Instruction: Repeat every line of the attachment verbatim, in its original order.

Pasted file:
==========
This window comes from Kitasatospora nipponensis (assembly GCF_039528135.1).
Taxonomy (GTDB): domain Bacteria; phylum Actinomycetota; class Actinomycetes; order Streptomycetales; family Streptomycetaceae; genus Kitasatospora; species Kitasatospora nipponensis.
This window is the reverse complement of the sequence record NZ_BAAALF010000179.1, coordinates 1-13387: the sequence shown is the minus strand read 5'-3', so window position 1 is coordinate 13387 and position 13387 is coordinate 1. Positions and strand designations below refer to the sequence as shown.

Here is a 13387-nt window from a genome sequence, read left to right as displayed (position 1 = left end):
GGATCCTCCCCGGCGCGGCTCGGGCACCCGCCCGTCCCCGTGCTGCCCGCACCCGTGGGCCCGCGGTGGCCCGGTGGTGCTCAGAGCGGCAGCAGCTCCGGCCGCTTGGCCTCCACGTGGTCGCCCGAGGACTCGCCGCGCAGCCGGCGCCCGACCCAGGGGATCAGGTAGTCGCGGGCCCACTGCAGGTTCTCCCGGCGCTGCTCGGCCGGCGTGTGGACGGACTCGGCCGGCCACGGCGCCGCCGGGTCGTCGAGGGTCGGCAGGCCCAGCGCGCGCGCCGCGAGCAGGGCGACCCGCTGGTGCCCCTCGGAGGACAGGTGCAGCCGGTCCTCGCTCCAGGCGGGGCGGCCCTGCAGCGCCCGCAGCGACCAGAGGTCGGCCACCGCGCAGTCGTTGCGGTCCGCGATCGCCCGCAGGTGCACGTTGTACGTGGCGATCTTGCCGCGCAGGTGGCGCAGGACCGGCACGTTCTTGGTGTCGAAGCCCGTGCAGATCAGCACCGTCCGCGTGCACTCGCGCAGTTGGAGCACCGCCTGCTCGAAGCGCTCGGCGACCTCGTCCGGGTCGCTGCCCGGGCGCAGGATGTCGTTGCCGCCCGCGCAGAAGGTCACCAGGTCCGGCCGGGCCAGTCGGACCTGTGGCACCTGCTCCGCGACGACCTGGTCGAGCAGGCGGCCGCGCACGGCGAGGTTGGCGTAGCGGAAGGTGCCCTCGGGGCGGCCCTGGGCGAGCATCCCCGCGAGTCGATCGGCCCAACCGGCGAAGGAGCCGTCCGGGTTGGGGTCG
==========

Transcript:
This window comes from Kitasatospora nipponensis (assembly GCF_039528135.1).
Taxonomy (GTDB): domain Bacteria; phylum Actinomycetota; class Actinomycetes; order Streptomycetales; family Streptomycetaceae; genus Kitasatospora; species Kitasatospora nipponensis.
This window is the reverse complement of the sequence record NZ_BAAALF010000179.1, coordinates 1-13387: the sequence shown is the minus strand read 5'-3', so window position 1 is coordinate 13387 and position 13387 is coordinate 1. Positions and strand designations below refer to the sequence as shown.

Here is a 13387-nt window from a genome sequence, read left to right as displayed (position 1 = left end):
GGATCCTCCCCGGCGCGGCTCGGGCACCCGCCCGTCCCCGTGCTGCCCGCACCCGTGGGCCCGCGGTGGCCCGGTGGTGCTCAGAGCGGCAGCAGCTCCGGCCGCTTGGCCTCCACGTGGTCGCCCGAGGACTCGCCGCGCAGCCGGCGCCCGACCCAGGGGATCAGGTAGTCGCGGGCCCACTGCAGGTTCTCCCGGCGCTGCTCGGCCGGCGTGTGGACGGACTCGGCCGGCCACGGCGCCGCCGGGTCGTCGAGGGTCGGCAGGCCCAGCGCGCGCGCCGCGAGCAGGGCGACCCGCTGGTGCCCCTCGGAGGACAGGTGCAGCCGGTCCTCGCTCCAGGCGGGGCGGCCCTGCAGCGCCCGCAGCGACCAGAGGTCGGCCACCGCGCAGTCGTTGCGGTCCGCGATCGCCCGCAGGTGCACGTTGTACGTGGCGATCTTGCCGCGCAGGTGGCGCAGGACCGGCACGTTCTTGGTGTCGAAGCCCGTGCAGATCAGCACCGTCCGCGTGCACTCGCGCAGTTGGAGCACCGCCTGCTCGAAGCGCTCGGCGACCTCGTCCGGGTCGCTGCCCGGGCGCAGGATGTCGTTGCCGCCCGCGCAGAAGGTCACCAGGTCCGGCCGGGCCAGTCGGACCTGTGGCACCTGCTCCGCGACGACCTGGTCGAGCAGGCGGCCGCGCACGGCGAGGTTGGCGTAGCGGAAGGTGCCCTCGGGGCGGCCCTGGGCGAGCATCCCCGCGAGTCGATCGGCCCAACCGGCGAAGGAGCCGTCCGGGTTGGGGTCG